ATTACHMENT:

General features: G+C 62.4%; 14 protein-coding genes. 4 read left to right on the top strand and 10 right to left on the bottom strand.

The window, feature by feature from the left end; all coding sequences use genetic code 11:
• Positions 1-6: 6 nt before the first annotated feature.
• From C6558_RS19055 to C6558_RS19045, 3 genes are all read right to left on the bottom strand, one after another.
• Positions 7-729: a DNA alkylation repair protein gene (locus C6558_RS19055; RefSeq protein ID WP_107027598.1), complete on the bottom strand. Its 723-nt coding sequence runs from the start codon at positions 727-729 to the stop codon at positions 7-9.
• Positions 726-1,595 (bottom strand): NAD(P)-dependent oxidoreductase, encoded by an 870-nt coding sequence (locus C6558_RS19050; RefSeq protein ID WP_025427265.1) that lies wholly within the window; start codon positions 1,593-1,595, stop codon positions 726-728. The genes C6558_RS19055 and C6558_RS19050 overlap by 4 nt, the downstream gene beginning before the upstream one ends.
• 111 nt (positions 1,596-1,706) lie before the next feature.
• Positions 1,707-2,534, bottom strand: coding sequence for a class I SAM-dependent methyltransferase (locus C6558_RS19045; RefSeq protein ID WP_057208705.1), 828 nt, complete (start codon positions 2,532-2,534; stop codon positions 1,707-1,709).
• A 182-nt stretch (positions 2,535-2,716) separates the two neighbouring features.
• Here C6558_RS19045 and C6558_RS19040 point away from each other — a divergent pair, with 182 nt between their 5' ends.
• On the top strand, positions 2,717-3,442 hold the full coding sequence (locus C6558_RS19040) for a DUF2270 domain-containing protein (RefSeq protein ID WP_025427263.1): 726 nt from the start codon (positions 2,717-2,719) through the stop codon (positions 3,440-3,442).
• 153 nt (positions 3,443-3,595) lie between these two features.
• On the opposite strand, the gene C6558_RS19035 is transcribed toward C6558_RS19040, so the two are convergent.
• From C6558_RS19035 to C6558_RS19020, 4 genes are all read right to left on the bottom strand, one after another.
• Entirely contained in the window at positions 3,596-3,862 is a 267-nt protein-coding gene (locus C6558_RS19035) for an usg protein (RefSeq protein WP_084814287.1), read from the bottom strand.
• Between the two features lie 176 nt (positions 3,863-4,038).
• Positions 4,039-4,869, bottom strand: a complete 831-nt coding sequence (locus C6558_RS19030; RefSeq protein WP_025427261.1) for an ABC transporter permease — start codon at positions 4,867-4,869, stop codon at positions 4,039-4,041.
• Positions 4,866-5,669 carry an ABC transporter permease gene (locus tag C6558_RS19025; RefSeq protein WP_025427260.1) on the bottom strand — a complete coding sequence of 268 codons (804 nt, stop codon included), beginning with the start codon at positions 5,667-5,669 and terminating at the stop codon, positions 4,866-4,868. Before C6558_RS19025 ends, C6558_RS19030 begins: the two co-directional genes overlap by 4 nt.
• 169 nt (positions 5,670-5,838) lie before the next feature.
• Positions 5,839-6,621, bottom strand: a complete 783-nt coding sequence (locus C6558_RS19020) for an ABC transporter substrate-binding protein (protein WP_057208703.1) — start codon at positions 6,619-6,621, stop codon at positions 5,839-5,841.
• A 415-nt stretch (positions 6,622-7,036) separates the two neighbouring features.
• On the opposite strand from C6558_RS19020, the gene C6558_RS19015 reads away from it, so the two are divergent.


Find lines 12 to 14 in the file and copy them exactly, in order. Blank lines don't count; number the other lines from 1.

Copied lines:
• 153 nt (positions 3,443-3,595) lie between these two features.
• On the opposite strand, the gene C6558_RS19035 is transcribed toward C6558_RS19040, so the two are convergent.
• From C6558_RS19035 to C6558_RS19020, 4 genes are all read right to left on the bottom strand, one after another.